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Tue, June 18

KRMC opens new acute rehab unit

People with debilitating conditions no longer need to travel to Phoenix, Las Vegas or Needles, Calif.

to get the rehabilitation necessary to get them back on the road toward an independent life style.

Kingman Regional Medical Center opened an Acute Rehabilitation Unit in a new wing of its third floor May 15.

The unit received Medicare certification on July 1, according to Cheryl Savory, nurse manager of the unit.

Lou King is director of in-patient physical rehabilitation and Dr.

Thomas Parks is the unit's medical director.

"The unit was created because of the need for rehabilitation here instead of sending patients to other areas," King said.

"We assist patients and their families with the transition from an acute hospital setting back into their homes."

A home assessment that takes about one hour is the first step toward admission to the unit.

That assessment comes following a referral by the hospital, a nursing home, a doctor's office or family member, Parks said.

Parks added that a caseworker also might refer a patient for assessment.

Typical conditions that qualify for admission include stroke, neurological disorders, multiple sclerosis, Parkinson's disease, traumatic brain injury, spinal cord injury, hip or knee replacements, amputation above or below a knee, and multiple traumas, Savory said.

The Acute Rehabilitation Unit has 21 beds and includes a transitional living apartment containing a bed, washer and dryer, microwave oven, stove and oven, refrigerator/freezer and kitchen counter area with sink.

It simulates a home environment and is useful in helping patients who are recovering motors skills feel safe and comfortable.

In addition, caregivers may learn skills needed for assisting patients when they are ready to return home – skills that include bathing, dressing, grooming and feeding of the patient.

There are cooking and dining areas on the unit where other basic skills are re-introduced.

The unit also has a fully equipped therapy gym.

"Patients wear their own clothes and go to the dining room three times a day," King said.

"They undergo three hours of therapy a day."

Those three hours may include a combination of physical, occupational and speech therapies, whatever is prescribed in the patient's treatment plan.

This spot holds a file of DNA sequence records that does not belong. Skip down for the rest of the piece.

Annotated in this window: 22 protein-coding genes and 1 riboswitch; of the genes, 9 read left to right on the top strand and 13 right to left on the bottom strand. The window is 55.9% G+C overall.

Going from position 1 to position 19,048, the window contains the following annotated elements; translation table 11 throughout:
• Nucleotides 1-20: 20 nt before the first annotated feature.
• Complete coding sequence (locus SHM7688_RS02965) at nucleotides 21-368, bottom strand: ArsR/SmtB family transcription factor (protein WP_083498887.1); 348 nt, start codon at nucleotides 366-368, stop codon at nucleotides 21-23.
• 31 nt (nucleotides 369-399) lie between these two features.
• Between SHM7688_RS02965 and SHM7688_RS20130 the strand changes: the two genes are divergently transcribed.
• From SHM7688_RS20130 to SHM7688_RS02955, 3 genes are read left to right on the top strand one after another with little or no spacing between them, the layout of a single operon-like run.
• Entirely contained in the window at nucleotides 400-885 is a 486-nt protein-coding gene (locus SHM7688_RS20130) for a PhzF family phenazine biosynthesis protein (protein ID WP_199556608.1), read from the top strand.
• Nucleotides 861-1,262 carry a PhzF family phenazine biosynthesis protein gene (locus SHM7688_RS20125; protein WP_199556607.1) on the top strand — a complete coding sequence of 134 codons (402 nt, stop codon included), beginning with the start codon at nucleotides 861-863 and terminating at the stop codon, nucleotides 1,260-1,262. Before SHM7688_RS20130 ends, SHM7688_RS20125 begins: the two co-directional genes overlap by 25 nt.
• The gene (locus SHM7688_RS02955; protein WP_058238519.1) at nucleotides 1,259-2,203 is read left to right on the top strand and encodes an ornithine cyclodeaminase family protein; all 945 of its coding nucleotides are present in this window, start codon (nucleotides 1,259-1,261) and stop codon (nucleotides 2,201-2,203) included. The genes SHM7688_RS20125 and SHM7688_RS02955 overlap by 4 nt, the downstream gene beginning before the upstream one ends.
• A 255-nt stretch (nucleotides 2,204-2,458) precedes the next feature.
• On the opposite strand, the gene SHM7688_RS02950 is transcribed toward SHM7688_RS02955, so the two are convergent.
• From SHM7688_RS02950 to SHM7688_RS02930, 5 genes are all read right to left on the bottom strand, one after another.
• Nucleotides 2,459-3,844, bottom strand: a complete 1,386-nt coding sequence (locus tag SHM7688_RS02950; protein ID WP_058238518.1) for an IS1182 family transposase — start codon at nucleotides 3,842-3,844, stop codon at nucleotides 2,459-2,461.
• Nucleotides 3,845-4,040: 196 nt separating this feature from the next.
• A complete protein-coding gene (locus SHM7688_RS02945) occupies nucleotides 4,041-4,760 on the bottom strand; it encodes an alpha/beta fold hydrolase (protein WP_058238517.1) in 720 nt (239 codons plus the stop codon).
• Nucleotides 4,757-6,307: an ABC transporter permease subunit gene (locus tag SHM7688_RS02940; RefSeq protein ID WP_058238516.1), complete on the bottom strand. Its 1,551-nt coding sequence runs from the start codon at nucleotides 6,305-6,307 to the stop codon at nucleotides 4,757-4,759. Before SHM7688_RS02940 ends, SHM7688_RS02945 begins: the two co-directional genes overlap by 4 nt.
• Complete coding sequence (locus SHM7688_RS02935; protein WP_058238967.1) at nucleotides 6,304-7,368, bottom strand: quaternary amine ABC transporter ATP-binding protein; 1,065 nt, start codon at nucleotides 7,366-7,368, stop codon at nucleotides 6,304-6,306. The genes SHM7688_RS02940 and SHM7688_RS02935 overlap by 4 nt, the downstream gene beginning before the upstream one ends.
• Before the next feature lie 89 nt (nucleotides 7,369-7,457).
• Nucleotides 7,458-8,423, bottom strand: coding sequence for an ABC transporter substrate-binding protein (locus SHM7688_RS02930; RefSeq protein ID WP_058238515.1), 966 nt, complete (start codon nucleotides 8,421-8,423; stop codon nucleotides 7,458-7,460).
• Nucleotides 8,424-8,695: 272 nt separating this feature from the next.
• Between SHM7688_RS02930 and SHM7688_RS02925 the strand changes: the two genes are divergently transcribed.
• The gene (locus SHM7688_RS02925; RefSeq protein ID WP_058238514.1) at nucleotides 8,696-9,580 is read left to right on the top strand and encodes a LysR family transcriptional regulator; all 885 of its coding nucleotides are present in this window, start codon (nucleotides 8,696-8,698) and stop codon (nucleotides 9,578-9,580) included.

"We had one woman cook spaghetti and an 81-year-old woman fixed enchiladas," King said.

"That woman had a double knee replacement.

"Our patients laugh and love it."

Patients make up their own menus and occupational therapists go out and get the ingredients for the meals, Savory said.

"We're going to offer clinical psychology," Parks said.

"We already have certified rehabilitation nurses."

Parks holds board certification in physical medicine and rehabilitation as well as in electro diagnostic medicine.

Patients typically stay on the unit 16-20 days, Savory said.

But programs are tailored to the individual; so one patient may stay seven days while another one stays six weeks, Parks said.

"Socialization skills are re-learned here," Savory said.

"Patients bond and help each other."

There are an average of six patients in the unit daily, Savory said.

A total of 16 patients were admitted during July.

Other services available include case management, a social worker, and clergy.

"After the patient is discharged, we follow up with them at home in seven days to ensure they're getting any needed nursing care and additional therapy and to make sure they're safe," King said.

"We do a second follow-up after 90 days to see they've maintained the functional level they'd attained when they left here."

A patient is considered to be able to be functional when he or she can walk 150 feet, King said.

Anyone wishing more information on the Acute Rehabilitation Unit may call 692-4688.


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